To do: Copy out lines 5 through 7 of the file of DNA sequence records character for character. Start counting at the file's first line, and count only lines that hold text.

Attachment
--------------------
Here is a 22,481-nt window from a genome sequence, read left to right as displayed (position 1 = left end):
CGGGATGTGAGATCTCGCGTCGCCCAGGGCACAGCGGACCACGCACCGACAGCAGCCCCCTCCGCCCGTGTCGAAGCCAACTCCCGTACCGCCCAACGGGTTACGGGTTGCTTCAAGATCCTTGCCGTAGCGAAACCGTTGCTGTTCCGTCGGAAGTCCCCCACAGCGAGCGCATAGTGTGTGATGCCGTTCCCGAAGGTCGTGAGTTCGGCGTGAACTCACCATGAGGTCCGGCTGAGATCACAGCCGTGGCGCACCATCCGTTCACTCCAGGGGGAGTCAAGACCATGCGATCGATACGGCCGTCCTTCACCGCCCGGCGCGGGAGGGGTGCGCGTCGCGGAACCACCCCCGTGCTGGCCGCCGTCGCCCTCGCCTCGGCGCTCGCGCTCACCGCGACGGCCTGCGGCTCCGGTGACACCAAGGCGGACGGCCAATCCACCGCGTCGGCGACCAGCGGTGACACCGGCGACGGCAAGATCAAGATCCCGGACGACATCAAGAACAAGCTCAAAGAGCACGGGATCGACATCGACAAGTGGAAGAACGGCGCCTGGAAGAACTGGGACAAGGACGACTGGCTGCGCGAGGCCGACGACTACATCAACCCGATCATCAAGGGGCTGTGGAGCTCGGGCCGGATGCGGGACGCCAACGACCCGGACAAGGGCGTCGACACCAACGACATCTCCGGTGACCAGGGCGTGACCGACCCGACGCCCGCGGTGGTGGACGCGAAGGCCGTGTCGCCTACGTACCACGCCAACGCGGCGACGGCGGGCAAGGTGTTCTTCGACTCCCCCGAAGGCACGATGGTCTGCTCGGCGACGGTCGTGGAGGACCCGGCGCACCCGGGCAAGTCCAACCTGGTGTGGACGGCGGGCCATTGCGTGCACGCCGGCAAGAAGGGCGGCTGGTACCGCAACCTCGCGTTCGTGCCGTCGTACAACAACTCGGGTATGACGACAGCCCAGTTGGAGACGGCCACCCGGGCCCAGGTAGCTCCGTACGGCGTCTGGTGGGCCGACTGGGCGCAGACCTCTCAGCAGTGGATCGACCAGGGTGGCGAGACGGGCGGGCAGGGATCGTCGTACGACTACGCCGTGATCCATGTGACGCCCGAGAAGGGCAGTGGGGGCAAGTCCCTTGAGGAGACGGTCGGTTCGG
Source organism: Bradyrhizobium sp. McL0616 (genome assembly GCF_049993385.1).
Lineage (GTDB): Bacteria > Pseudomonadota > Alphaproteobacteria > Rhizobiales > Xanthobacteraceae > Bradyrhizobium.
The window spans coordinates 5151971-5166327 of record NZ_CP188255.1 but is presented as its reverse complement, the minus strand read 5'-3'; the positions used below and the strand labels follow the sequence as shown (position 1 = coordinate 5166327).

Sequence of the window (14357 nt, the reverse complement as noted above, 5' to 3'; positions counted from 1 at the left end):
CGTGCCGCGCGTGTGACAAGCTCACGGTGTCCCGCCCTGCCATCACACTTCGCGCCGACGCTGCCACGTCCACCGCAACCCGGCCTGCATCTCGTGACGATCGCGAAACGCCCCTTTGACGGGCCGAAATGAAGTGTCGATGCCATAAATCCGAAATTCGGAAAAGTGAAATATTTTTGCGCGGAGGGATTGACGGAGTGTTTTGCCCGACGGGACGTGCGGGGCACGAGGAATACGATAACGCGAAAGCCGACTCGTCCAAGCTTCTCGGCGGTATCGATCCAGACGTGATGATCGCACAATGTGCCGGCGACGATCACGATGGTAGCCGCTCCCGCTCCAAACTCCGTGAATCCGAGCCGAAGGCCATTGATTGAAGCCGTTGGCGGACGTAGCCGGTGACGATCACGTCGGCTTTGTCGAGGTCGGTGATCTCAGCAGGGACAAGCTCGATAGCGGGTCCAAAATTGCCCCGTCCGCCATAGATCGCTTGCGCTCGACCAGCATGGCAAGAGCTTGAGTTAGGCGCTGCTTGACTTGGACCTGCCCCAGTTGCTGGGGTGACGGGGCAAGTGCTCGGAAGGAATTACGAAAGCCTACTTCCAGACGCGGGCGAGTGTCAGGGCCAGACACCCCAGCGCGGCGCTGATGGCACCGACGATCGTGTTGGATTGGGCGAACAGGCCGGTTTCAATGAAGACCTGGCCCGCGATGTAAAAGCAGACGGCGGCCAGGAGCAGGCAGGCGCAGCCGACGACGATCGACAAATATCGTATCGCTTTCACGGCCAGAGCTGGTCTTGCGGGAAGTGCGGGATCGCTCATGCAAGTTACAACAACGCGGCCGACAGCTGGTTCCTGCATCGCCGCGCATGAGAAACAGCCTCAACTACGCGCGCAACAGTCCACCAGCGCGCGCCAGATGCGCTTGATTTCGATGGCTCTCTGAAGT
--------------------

The window spans coordinates 5151971-5166327 of record NZ_CP188255.1 but is presented as its reverse complement, the minus strand read 5'-3'; the positions used below and the strand labels follow the sequence as shown (position 1 = coordinate 5166327).

Sequence of the window (14357 nt, the reverse complement as noted above, 5' to 3'; positions counted from 1 at the left end):
CGTGCCGCGCGTGTGACAAGCTCACGGTGTCCCGCCCTGCCATCACACTTCGCGCCGACGCTGCCACGTCCACCGCAACCCGGCCTGCATCTCGTGACGATCGCGAAACGCCCCTTTGACGGGCCGAAATGAAGTGTCGATGCCATAAATCCGAAATTCGGAAAAGTGAAATATTTTTGCGCGGAGGGATTGACGGAGTGTTTTGCCCGACGGGACGTGCGGGGCACGAGGAATACGATAACGCGAAAGCCGACTCGTCCAAGCTTCTCGGCGGTATCGATCCAGACGTGATGATCGCACAATGTGCCGGCGACGATCACGATGGTAGCCGCTCCCGCTCCAAACTCCGTGAATCCGAGCCGAAGGCCATTGATTGAAGCCGTTGGCGGACGTAGCCGGTGACGATCACGTCGGCTTTGTCGAGGTCGGTGATCTCAGCAGGGACAAGCTCGATAGCGGGTCCAAAATTGCCCCGTCCGCCATAGATCGCTTGCGCTCGACCAGCATGGCAAGAGCTTGAGTTAGGCGCTGCTTGACTTGGACCTGCCCCAGTTGCTGGGGTGACGGGGCAAGTGCTCGGAAGGAATTACGAAAGCCTACTTCCAGACGCGGGCGAGTGTCAGGGCCAGACACCCCAGCGCGGCGCTGATGGCACCGACGATCGTGTTGGATTGGGCGAACAGGCCGGTTTCAATGAAGACCTGGCCCGCGATGTAAAAGCAGACGGCGGCCAGGAGCAGGCAGGCGCAGCCGACGACGATCGACAAATATCGTATCGCTTTCACGGCCAGAGCTGGTCTTGCGGGAAGTGCGGGATCGCTCATGCAAGTTACAACAACGCGGCCGACAGCTGGTTCCTGCATCGCCGCGCATGAGAAACAGCCTCAACTACGCGCGCAACAGTCCACCAGCGCGCGCCAGATGCGCTTGATTTCGATGGCTCTCTGAAGT